Ask CPAG Online - What are the grounds for disputing a decision?

You can dispute a discretionary housing payment (DHP) on any grounds. Your grounds will, of course, depend on the reasons you applied for a DHP and the reasons given by the local authority (LA) for its decision. 

Although there are frequently grounds for disputing DHP decisions, it should be borne in mind that payments are discretionary. Where a LA has made a decision in accordance with the rules and taking into account all the relevant circumstances, there may not be grounds to pursue a dispute. 

You may want to frame your grounds under one or more heads of the grounds commonly used in Judicial Review cases. The most common is where the LA has failed to properly take account of all your circumstances and instead made its decision in accordance with a rigid set of rules or policies.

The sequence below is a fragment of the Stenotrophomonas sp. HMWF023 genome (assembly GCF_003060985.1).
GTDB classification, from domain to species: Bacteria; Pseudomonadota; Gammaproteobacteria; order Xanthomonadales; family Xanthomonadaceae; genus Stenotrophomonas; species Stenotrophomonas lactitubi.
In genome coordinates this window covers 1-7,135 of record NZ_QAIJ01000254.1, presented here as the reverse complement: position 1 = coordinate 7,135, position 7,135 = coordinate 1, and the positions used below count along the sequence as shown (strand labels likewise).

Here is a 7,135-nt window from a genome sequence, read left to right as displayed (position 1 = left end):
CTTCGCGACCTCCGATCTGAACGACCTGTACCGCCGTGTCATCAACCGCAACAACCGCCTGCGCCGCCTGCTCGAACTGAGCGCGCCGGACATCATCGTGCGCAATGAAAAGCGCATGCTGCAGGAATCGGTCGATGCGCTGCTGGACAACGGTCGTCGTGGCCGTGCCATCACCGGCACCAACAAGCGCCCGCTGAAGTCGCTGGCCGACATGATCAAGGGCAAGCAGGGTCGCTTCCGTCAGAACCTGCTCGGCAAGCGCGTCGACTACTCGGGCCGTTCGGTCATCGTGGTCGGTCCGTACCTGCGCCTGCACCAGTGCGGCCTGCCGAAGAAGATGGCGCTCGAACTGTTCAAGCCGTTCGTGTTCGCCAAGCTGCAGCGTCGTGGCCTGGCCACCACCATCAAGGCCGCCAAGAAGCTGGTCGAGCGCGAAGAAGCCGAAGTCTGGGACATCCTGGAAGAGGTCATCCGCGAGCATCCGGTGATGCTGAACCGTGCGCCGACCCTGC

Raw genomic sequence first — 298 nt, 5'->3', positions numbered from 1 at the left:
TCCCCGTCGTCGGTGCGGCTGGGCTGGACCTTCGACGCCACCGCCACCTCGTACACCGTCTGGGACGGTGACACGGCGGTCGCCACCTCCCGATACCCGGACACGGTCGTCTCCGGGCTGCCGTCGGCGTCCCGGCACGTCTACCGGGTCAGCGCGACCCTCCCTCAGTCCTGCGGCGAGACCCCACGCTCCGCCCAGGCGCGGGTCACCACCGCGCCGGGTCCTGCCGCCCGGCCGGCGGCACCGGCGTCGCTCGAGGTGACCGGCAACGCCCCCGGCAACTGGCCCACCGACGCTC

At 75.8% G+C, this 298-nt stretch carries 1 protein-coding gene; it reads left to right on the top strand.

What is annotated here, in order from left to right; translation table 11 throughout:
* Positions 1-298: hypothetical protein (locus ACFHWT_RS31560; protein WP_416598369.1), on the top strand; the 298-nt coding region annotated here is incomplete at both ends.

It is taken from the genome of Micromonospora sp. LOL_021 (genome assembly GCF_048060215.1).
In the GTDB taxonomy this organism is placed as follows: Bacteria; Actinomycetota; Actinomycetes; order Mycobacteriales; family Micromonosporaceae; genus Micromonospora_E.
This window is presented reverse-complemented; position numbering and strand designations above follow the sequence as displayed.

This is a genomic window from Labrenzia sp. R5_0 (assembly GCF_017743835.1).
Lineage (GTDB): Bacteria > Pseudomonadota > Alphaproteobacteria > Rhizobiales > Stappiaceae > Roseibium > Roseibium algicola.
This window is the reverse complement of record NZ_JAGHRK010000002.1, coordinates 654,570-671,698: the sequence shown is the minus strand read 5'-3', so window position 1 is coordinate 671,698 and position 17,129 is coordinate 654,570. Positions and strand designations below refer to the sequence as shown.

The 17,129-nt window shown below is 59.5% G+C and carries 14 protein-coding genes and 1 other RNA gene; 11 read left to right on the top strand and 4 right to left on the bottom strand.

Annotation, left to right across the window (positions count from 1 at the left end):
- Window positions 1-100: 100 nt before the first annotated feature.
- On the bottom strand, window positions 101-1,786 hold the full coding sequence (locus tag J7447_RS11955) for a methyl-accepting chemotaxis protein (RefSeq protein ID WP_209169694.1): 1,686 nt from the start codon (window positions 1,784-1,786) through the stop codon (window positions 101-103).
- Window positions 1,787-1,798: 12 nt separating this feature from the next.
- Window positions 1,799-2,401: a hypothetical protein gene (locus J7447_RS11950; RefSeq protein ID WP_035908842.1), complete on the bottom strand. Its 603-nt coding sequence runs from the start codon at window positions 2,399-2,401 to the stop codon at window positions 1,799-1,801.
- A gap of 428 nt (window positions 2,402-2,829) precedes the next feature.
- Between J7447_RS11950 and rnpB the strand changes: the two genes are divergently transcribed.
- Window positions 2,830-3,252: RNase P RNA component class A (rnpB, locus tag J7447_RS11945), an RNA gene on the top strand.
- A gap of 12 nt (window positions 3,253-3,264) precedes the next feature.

If someone in your household is disabled, your grounds may relate to a failure by the LA to properly take this into account or unlawfully discriminating on the grounds of disability.  Where the LA has refused to renew a previous award, its decision would be irrational unless there has been a change in your circumstances justifying a different decision.

In terms of the detail of your grounds, you need to check and dispute the reasons the LA has given for its decision, which it must send to you with its written decision. The section on ‘Can you get a Discretionary Housing Payment?’ sets out the circumstances in which a DHP can be awarded.

If you did not give full details of all your needs and circumstances, you should do so as part of your review application, quoting any relevant guidance which supports your case to show that the LA decision should be changed. 

If you did give full details of your needs and circumstances, you should refer to these and any additional evidence you have, to dispute the LA decision and the reasons given for it. In both cases, you need to ensure that the LA has all the relevant facts about your needs and circumstances.